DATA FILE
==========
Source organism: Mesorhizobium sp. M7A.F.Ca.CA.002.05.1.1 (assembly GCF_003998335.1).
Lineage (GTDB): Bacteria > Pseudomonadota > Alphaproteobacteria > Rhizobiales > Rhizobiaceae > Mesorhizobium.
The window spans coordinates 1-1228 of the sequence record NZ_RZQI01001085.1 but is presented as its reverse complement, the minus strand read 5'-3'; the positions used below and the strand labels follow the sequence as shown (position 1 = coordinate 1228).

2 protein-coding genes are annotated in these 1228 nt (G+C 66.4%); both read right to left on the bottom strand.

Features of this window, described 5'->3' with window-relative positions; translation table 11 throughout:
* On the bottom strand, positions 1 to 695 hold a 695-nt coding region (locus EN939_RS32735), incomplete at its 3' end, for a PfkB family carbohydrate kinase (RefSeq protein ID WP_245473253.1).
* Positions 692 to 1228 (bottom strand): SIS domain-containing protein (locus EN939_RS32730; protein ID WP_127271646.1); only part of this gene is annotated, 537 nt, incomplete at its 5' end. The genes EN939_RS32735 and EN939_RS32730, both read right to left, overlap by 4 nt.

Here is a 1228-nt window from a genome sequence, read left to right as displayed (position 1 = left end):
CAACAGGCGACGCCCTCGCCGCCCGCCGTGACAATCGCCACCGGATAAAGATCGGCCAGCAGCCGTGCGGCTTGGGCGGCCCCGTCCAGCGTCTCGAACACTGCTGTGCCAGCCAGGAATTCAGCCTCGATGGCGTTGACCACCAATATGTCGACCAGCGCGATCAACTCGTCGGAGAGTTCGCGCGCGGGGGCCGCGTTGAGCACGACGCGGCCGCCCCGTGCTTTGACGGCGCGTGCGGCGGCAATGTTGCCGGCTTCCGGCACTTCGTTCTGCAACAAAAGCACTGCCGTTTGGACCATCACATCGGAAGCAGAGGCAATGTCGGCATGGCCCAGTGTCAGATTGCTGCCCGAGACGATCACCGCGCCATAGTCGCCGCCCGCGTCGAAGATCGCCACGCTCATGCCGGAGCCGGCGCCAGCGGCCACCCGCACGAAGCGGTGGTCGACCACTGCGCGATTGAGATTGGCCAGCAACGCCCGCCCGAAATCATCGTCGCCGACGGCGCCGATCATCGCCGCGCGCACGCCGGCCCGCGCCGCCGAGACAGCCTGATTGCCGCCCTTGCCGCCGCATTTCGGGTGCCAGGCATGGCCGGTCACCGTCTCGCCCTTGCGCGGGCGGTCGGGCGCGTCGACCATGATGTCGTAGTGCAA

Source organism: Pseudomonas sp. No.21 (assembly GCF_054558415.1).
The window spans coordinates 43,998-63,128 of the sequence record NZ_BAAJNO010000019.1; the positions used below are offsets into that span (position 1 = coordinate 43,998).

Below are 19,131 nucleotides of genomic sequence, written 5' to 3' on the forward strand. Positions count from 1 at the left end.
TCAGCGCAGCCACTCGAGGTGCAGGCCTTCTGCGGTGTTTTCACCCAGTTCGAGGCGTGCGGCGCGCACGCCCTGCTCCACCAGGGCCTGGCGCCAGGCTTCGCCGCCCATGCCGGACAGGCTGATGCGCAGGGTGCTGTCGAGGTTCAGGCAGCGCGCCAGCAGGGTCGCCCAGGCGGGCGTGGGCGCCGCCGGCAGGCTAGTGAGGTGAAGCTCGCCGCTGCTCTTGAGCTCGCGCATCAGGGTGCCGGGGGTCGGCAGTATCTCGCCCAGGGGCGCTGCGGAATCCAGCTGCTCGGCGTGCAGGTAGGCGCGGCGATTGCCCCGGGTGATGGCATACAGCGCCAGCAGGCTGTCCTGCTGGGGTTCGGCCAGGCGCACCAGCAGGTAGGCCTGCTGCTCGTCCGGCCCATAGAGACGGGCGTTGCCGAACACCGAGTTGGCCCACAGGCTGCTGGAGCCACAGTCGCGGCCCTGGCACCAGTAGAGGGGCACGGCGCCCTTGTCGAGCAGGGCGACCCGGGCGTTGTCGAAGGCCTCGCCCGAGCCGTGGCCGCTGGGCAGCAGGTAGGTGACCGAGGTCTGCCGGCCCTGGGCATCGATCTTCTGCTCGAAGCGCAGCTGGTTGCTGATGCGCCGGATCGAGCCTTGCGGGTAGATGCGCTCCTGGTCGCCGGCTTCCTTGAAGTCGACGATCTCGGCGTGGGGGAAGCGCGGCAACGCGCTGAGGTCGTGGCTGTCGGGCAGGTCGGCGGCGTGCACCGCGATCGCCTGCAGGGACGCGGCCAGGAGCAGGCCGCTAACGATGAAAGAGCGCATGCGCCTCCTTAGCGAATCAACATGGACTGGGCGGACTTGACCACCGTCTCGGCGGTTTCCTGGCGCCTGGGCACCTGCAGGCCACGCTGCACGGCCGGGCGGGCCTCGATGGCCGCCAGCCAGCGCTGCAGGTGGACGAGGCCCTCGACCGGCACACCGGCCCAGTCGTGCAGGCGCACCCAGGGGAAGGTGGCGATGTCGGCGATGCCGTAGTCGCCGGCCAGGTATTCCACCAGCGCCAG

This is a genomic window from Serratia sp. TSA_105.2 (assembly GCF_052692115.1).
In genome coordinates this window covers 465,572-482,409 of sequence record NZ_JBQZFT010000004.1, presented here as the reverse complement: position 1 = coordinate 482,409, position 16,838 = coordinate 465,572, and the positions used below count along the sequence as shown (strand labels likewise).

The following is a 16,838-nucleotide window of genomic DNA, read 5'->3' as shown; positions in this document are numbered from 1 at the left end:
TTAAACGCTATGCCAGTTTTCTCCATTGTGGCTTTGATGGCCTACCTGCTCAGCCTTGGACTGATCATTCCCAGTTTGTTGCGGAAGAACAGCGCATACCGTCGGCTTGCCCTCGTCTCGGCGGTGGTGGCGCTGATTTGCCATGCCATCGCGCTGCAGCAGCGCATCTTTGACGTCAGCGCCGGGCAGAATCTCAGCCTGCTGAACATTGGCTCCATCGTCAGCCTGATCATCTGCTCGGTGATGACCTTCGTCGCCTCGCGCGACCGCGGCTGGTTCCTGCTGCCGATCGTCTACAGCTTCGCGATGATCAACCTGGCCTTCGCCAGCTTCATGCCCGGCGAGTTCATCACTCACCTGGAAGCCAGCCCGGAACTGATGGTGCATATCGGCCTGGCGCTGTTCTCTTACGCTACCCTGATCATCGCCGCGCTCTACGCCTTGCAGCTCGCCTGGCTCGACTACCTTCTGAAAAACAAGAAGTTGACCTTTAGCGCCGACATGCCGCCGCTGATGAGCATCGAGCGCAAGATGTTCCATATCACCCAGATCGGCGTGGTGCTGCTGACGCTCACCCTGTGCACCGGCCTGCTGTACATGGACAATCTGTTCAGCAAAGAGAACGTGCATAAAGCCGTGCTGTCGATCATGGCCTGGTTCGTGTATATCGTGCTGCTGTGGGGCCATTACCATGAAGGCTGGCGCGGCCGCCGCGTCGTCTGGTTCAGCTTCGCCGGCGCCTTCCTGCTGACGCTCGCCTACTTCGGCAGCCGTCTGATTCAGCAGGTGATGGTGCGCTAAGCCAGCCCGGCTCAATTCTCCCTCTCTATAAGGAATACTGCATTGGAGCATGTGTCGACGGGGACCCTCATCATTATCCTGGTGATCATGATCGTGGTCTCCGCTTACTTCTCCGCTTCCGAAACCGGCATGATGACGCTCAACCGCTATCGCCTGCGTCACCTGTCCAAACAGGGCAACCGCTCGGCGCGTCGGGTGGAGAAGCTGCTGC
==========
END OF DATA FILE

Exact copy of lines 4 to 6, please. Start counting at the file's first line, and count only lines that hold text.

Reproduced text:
2 protein-coding genes are annotated in these 1228 nt (G+C 66.4%); both read right to left on the bottom strand.

Features of this window, described 5'->3' with window-relative positions; translation table 11 throughout:
* On the bottom strand, positions 1 to 695 hold a 695-nt coding region (locus EN939_RS32735), incomplete at its 3' end, for a PfkB family carbohydrate kinase (RefSeq protein ID WP_245473253.1).